2. JD

    @Chris Rodda
    Sometimes it difficult to tell if you’re being deliberately disingenuous or if you’re just honestly ignorant.

    No where on this site has the discussion ever been about something being “family friendly.” Nothing in the article above speaks of a “club, college, or adult venue.” You’re either intentionally deflecting the issue or you’re incompetent as a ‘researcher’ for a purported “religious freedom” group.

    For the US government to treat this event “equally” with the one it has demanded to be equal to, it must be given the same “guidance” as the other event. As noted more than once already, the performers at Rock Beyond Belief must make “no statements that are critical of other religions.”

    As the chaplain pointed out, the performers are known precisely for being “critical of other religions.” Organizers have continued the atheist mantra of criticizing religion even within their own promotion of the event. So you’ll understand if some people find their claim they can speak and sing for 8 hours without continuing that trend dubious.

    The Army says it gave them the same guidance — and has said it will hold them to the same standard. Whether the participants of Rock Beyond Belief can do so remains to be seen.

  3. Chris Rodda

    So, saying that anyone who doesn’t accept Jesus as their savior is wrong and is going to hell isn’t being critical of other religions? If the Billy Graham people can say that (which they do at their Rock the Fort events), then the atheists at Rock Beyond Belief can say that anyone who does believe in Jesus or any other god is wrong. Both groups are just equally expressing their opinions.

  4. JD

    @Chris Rodda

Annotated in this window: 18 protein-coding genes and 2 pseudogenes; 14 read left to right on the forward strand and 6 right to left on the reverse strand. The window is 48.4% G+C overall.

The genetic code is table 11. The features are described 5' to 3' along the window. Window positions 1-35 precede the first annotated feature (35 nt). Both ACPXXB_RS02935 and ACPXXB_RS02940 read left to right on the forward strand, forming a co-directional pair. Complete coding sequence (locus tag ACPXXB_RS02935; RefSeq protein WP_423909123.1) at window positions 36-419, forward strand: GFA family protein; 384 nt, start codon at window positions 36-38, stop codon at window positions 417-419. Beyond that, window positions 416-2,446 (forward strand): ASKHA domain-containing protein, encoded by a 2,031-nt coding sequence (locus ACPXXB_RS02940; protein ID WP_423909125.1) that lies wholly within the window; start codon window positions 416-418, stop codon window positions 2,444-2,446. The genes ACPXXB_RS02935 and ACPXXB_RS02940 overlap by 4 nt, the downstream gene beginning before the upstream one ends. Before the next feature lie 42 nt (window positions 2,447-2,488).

If [they] can say that…, then…

    You should run that by the RBB organizers. Their event is only three weeks away; certainly they’ve got it figured out by now…right?

    Atheists have been described as an asterisk on religion (or Christianity) because of their inability to form an ideology independent of religion. They either spend their time criticizing religion or tagging along and emulating it, as they have with Rock Beyond Belief as a “response” to Rock the Fort.

    This is an opportunity for atheists to prove the asterisk can stand alone — that atheism can stand apart from religion. Can they go for 8 hours without being critical of another religion?

    As a representative of a participating organization, you’re not inspiring hope…

  5. Chris Rodda

    Wow, JD, you’re just really hoping that someone at RBB screws up, aren’t you? I think you’re giving more thought to this event than it’s organizers. But then, that’s not really surprising given your obvious obsessive disorder. You should have a lot more free time after March 31, at least until you find the next thing that has nothing to do with you to obsess over.

  6. MM

    “Atheists have been described as an asterisk on religion (or Christianity) because of their inability to form an ideology independent of religion.”

    He says, linking to himself saying that thereby completing the circular reasoning loop.

  7. Pingback: God and Country » Army Atheist Concert Emphasizes Controversial Song in Lineup

Comments are closed.